Michael M. Shultz
Federal Laws Prohibit Retaliatory Conduct
Every federal law that prohibits discrimination in the workplace also makes it illegal for employers to retaliate against employees who exercise their rights under the law. Generally, these anti-retaliation provisions of federal employment discrimination laws make it illegal to retaliate against employees who protest what they reasonably believe to be illegal conduct in the workplace, as well as employees who provide information to government agencies concerning suspected discrimination at their place of employment. Kansas employees must know that they are protected from retaliation by federal law.
An example of federal law that makes retaliation unlawful is this provision from Title VII of the Civil Rights Act of 1964, the law that prohibits discrimination based upon race, ethnic background, religion and gender: "It shall be an unlawful employment practice for an employer to discriminate against any of his employees or applicants for employment … because he has opposed any practice made an unlawful employment practice by this subchapter, or because he has made a charge, testified, assisted, or participated in any manner in an investigation, proceeding, or hearing under this subchapter."
What Constitutes Retaliatory Conduct Against a Kansas Employee?
One of the main issues that has confronted courts is what type of retaliatory conduct is actually made illegal. Does an employee have to be suspended without pay, discharged or even terminated for retaliation to occur? Is it enough that an employee is teased and feels embarrassed for having complained about discrimination? Or is the standard somewhere in the middle?
Recently, the United States Supreme Court got to answer these questions. And, in a rare pro-employee decision, it ruled that retaliatory conduct includes a broad range of activity that goes beyond suspensions, demotions and terminations. In Burlington Northern & Santa Fe Railway Co. v. White (No. 05-259), the Supreme Court stated that "the Courts of Appeals have come to different conclusions about the scope of the Act's anti-retaliation provision, particularly the reach of its phrase "discriminate against." Does that provision confine actionable retaliation to activity that affects the terms and conditions of employment? And how harmful must the adverse actions be to fall within its scope?"
The Court concluded that the anti-retaliation provision of Title VII does not confine the actions and harms it forbids to those that are related to employment or occur at the workplace. "We also conclude that the provision covers those (and only those) employer actions that would have been materially adverse to a reasonable employee or job applicant. In the present context that means that the employer's actions must be harmful to the point that they could well dissuade a reasonable worker from making or supporting a charge of discrimination."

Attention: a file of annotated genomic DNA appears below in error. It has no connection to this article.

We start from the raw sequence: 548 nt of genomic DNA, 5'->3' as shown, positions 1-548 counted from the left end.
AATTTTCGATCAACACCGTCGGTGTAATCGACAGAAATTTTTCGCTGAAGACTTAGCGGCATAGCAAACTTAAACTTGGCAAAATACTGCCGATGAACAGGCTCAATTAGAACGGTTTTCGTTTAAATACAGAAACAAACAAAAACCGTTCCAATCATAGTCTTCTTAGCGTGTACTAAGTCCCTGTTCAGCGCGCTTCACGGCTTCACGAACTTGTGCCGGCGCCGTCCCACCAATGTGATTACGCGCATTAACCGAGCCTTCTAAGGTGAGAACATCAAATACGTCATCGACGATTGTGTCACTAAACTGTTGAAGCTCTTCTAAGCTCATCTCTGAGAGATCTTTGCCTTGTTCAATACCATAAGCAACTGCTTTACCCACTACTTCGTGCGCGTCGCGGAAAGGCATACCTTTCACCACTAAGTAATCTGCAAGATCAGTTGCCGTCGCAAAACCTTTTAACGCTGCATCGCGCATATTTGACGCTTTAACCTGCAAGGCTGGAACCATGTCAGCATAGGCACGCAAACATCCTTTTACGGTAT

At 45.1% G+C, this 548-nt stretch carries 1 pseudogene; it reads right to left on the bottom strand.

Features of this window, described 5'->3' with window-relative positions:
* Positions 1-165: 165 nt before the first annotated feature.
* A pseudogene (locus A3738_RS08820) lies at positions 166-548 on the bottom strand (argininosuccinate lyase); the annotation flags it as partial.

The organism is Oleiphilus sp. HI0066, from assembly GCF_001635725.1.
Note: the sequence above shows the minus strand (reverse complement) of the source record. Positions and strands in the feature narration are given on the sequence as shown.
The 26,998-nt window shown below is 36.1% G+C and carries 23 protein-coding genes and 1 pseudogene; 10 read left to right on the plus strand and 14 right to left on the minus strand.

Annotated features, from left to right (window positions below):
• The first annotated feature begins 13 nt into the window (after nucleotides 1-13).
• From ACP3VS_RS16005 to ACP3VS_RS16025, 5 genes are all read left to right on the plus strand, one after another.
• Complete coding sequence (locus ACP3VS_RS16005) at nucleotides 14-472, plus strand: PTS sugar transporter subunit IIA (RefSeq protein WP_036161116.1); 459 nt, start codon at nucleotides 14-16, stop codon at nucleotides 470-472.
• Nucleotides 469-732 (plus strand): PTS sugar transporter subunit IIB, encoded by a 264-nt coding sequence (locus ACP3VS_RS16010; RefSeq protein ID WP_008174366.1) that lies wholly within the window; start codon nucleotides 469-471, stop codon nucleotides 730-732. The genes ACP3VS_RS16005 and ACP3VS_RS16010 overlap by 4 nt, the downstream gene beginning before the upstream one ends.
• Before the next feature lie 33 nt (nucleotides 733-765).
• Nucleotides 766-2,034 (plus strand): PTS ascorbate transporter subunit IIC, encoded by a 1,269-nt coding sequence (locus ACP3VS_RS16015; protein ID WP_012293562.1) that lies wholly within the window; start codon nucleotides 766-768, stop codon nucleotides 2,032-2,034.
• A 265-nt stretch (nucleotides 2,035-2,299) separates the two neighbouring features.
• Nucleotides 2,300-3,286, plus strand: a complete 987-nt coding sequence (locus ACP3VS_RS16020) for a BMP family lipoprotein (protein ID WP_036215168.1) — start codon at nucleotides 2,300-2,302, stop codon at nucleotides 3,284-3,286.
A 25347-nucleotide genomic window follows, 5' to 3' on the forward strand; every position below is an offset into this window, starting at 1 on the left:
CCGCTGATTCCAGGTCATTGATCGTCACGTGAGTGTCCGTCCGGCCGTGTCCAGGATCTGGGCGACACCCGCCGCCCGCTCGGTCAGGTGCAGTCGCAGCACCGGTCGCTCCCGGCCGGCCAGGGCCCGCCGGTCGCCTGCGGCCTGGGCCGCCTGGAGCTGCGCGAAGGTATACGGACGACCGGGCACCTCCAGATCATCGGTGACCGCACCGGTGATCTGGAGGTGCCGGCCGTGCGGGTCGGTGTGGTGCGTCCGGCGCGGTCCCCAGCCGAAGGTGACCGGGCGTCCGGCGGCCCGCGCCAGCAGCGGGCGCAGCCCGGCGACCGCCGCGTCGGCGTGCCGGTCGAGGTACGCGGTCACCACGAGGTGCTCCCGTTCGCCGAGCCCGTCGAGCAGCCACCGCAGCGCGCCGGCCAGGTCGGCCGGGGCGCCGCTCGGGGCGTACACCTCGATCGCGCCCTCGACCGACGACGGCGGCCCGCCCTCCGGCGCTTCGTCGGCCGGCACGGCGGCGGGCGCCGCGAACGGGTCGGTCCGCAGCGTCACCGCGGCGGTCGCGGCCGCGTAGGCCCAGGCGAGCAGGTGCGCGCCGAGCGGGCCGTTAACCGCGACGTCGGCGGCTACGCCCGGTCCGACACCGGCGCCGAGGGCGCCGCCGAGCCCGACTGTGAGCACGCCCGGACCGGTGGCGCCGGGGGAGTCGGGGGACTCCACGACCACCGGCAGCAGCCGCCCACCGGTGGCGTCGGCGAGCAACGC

The Court went on to explain that "we speak of material adversity because we believe it is important to separate significant from trivial harms. Title VII, we have said, does not set forth a general civility code for the American workplace." Thus, it is now clear that federal law prohibits any conduct by an employer, and this will include supervisors and others, that would cause the reasonable person to be chilled in the exercise of their rights. Trivial teasing or name-calling probably will not be enough under the law, but more significant harassment will be illegal. This is an extremely important decision for Kansas employees who believe that their employer has retaliated against them.
Damages for Retaliation
An employer who retaliates against a Kansas employee is liable under federal law for the damages that it causes, including any economic loss, out of pocket expenses for counseling and also including emotional distress, embarrassment and humiliation. If the employer's conduct is especially bad, the employer can become liable for punitive damages.
Filing a Charge of Retaliation
When a Kansas employee files a charge of discrimination with the Kansas Human Rights Commission or with the federal Equal Employment Opportunity Commission, the employee should be sure to mark the box for retaliation on the discrimination charge form and provide information to the agency if the retaliation has occurred by the time the charge is filed. If an employee does not do this, the Kansas employee might very well lose his or her rights under federal and state law.
When the retaliation occurs after the discrimination charge has been filed, it might not be necessary to file a new or amended charge, but the best practice is to do so anyway. Often, even though an employer is not found liable for having discriminated against an employee, it is found liable for having retaliated against the employee. It is important to keep in mind that the retaliation is based upon having engaged in protected activity, not upon being part of a protected class under the law–such as a minority or being female.
The Burlington Northern & Santa Fe Railway Co. v. White decision is a very important victory for all employees in the United States, and Kansas employees should be aware of this new decision. Any Kansas employee who believes that they have been the victim of retaliation should contact a competent Kansas employment law attorney.